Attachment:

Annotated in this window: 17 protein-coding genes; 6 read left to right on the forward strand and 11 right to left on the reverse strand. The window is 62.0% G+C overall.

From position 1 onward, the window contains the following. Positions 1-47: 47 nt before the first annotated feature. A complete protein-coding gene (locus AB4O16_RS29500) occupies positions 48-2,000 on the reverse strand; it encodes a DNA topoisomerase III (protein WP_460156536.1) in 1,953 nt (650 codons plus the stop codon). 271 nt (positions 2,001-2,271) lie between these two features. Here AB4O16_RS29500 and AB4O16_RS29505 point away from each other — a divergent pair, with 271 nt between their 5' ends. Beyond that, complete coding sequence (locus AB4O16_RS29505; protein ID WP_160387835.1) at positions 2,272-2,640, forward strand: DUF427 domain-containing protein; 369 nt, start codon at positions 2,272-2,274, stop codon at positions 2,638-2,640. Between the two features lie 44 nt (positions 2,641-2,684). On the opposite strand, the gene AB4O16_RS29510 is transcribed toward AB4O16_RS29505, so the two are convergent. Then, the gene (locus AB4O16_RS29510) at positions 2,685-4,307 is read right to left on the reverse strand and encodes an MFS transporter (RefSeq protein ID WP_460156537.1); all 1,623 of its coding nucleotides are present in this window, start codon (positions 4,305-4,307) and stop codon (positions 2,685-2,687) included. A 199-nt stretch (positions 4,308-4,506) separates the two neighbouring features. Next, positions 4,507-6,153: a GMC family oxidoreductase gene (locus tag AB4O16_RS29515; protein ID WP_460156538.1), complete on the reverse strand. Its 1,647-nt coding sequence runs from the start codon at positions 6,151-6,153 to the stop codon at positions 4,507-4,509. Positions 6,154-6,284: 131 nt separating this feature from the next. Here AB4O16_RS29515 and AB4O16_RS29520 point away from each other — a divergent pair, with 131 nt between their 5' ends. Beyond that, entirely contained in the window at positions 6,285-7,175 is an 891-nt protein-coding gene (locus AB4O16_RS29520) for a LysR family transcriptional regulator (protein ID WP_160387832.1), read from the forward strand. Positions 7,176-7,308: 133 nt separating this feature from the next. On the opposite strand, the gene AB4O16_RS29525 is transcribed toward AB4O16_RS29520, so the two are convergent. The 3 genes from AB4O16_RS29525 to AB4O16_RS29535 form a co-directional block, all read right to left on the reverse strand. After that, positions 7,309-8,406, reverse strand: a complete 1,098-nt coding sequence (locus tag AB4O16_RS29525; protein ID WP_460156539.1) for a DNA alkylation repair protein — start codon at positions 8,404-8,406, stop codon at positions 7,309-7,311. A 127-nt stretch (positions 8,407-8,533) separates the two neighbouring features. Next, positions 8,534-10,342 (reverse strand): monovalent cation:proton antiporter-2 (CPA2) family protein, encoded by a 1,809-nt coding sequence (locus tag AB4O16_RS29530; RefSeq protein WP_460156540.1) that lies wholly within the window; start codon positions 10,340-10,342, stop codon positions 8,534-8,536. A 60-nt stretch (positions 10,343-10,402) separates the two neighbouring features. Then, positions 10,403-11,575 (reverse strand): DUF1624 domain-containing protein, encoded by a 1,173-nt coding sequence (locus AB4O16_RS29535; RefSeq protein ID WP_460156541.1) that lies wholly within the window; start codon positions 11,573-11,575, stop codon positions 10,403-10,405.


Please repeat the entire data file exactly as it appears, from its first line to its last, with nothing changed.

Annotated in this window: 17 protein-coding genes; 6 read left to right on the forward strand and 11 right to left on the reverse strand. The window is 62.0% G+C overall.

From position 1 onward, the window contains the following. Positions 1-47: 47 nt before the first annotated feature. A complete protein-coding gene (locus AB4O16_RS29500) occupies positions 48-2,000 on the reverse strand; it encodes a DNA topoisomerase III (protein WP_460156536.1) in 1,953 nt (650 codons plus the stop codon). 271 nt (positions 2,001-2,271) lie between these two features. Here AB4O16_RS29500 and AB4O16_RS29505 point away from each other — a divergent pair, with 271 nt between their 5' ends. Beyond that, complete coding sequence (locus AB4O16_RS29505; protein ID WP_160387835.1) at positions 2,272-2,640, forward strand: DUF427 domain-containing protein; 369 nt, start codon at positions 2,272-2,274, stop codon at positions 2,638-2,640. Between the two features lie 44 nt (positions 2,641-2,684). On the opposite strand, the gene AB4O16_RS29510 is transcribed toward AB4O16_RS29505, so the two are convergent. Then, the gene (locus AB4O16_RS29510) at positions 2,685-4,307 is read right to left on the reverse strand and encodes an MFS transporter (RefSeq protein ID WP_460156537.1); all 1,623 of its coding nucleotides are present in this window, start codon (positions 4,305-4,307) and stop codon (positions 2,685-2,687) included. A 199-nt stretch (positions 4,308-4,506) separates the two neighbouring features. Next, positions 4,507-6,153: a GMC family oxidoreductase gene (locus tag AB4O16_RS29515; protein ID WP_460156538.1), complete on the reverse strand. Its 1,647-nt coding sequence runs from the start codon at positions 6,151-6,153 to the stop codon at positions 4,507-4,509. Positions 6,154-6,284: 131 nt separating this feature from the next. Here AB4O16_RS29515 and AB4O16_RS29520 point away from each other — a divergent pair, with 131 nt between their 5' ends. Beyond that, entirely contained in the window at positions 6,285-7,175 is an 891-nt protein-coding gene (locus AB4O16_RS29520) for a LysR family transcriptional regulator (protein ID WP_160387832.1), read from the forward strand. Positions 7,176-7,308: 133 nt separating this feature from the next. On the opposite strand, the gene AB4O16_RS29525 is transcribed toward AB4O16_RS29520, so the two are convergent. The 3 genes from AB4O16_RS29525 to AB4O16_RS29535 form a co-directional block, all read right to left on the reverse strand. After that, positions 7,309-8,406, reverse strand: a complete 1,098-nt coding sequence (locus tag AB4O16_RS29525; protein ID WP_460156539.1) for a DNA alkylation repair protein — start codon at positions 8,404-8,406, stop codon at positions 7,309-7,311. A 127-nt stretch (positions 8,407-8,533) separates the two neighbouring features. Next, positions 8,534-10,342 (reverse strand): monovalent cation:proton antiporter-2 (CPA2) family protein, encoded by a 1,809-nt coding sequence (locus tag AB4O16_RS29530; RefSeq protein WP_460156540.1) that lies wholly within the window; start codon positions 10,340-10,342, stop codon positions 8,534-8,536. A 60-nt stretch (positions 10,343-10,402) separates the two neighbouring features. Then, positions 10,403-11,575 (reverse strand): DUF1624 domain-containing protein, encoded by a 1,173-nt coding sequence (locus AB4O16_RS29535; RefSeq protein ID WP_460156541.1) that lies wholly within the window; start codon positions 11,573-11,575, stop codon positions 10,403-10,405.